McCabe & Mrs. Miller ★★★★½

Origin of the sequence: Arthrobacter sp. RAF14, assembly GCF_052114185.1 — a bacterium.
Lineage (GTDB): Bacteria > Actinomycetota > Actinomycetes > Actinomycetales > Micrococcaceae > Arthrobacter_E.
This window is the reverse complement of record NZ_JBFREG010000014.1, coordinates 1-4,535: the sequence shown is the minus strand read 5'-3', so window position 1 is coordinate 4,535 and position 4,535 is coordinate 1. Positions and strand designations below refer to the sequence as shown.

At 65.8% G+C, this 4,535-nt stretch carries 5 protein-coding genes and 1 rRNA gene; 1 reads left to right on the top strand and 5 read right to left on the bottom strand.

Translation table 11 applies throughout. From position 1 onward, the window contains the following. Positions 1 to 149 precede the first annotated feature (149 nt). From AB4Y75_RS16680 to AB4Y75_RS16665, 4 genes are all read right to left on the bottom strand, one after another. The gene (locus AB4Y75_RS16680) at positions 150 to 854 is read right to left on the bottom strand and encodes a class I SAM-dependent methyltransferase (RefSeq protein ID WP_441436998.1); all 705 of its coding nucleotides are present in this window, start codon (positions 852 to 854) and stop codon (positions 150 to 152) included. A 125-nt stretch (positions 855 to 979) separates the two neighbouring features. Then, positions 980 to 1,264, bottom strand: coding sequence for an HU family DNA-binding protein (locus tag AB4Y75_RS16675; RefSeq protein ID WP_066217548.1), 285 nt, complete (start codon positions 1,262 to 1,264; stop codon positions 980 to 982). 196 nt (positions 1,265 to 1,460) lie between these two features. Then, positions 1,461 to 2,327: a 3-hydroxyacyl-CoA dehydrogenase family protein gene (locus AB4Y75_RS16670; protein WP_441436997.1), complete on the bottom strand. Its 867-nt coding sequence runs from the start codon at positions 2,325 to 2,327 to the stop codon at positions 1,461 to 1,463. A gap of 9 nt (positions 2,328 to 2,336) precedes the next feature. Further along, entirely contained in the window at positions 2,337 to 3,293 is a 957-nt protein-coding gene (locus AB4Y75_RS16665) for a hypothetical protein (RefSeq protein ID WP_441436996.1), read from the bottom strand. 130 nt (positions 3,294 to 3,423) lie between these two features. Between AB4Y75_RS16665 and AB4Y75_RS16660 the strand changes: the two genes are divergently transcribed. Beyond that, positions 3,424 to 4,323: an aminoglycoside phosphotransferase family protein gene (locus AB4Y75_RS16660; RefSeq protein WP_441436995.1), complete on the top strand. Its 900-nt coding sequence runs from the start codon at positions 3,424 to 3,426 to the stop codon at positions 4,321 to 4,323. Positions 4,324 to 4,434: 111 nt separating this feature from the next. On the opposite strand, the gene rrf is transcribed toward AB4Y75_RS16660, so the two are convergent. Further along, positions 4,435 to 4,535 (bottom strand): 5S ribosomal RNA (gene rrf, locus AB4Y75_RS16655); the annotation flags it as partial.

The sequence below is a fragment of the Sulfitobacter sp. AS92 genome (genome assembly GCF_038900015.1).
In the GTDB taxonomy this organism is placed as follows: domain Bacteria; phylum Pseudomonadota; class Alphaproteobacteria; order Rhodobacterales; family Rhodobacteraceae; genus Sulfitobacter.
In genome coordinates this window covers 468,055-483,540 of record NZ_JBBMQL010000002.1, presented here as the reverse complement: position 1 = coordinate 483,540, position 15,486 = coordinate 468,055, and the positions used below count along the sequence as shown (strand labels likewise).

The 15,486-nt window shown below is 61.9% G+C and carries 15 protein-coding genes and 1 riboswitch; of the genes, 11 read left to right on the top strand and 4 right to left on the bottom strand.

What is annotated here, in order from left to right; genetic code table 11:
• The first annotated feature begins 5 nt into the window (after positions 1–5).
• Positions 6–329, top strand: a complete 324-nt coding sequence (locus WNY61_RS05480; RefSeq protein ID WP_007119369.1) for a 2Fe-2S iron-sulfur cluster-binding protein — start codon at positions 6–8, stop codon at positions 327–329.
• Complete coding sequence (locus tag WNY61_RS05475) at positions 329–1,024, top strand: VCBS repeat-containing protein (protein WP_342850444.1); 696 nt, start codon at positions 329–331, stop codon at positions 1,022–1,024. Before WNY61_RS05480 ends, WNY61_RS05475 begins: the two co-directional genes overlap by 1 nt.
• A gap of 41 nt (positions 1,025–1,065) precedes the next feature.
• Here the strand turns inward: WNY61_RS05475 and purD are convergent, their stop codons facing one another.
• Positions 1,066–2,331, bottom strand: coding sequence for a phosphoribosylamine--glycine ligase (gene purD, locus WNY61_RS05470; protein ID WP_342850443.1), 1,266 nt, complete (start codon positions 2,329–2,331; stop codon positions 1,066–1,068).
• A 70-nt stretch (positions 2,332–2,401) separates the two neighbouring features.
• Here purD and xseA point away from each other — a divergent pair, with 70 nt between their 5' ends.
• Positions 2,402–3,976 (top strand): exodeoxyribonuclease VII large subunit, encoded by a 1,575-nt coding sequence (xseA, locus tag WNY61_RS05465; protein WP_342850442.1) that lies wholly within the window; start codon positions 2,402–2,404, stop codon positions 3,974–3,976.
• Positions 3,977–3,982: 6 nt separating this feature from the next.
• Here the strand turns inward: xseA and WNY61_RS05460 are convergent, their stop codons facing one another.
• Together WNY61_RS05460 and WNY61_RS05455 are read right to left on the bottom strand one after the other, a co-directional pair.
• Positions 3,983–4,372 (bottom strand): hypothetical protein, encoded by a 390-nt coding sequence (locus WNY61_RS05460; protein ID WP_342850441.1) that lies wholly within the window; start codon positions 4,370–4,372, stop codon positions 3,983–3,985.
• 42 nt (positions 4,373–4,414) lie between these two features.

McCabe and Mrs. Miller operates in a fantastically counterintuitive mode: build a comprehensive fictional universe from the ground up (literally) and then relinquish all control until the camera’s a fly-on-the-wall witness. Compound that by the fact that Altman directs the way Brueghel paints: multi-dimensionally, so that every element of a canvas—or, in the case of a movie, a set—is accounted for and operates independently (carriages rolling about town, donkeys prancing through the snow, drunks discussing nude women, etc.). Record everything with 50 microphones, film it all on a telephoto lens with a generously loosened tripod head, and you’ve set yourself the challenge of finding a focus within the very world you’ve built. The overwhelming effect on screen is of a surplus of detail, a bigger reality just outside the full grasp of the mind, in which no gesture seems conscious of its being documented. It’s cinema as a partially inhabitable environment, not a story delivery device. Of course, there is a story arc here (and a devastating one about the annihilation of the American small town by thuggish capitalist forces), but it’s almost incidental given how governed the film is by cuts and emphases that are non-narrative-based. Altman’s aim is more about checking out what’s going on over here, getting bored with it, moving to over there and then being surprised by what’s changed when the camera returns to its initial point of departure. McCabe’s “just some Joseph looking for a manger,” and Altman knows his pursuit’s not ending anytime soon, so why not take a look around? A major achievement technically, aesthetically and historically, with so many subconscious ripples across film history since.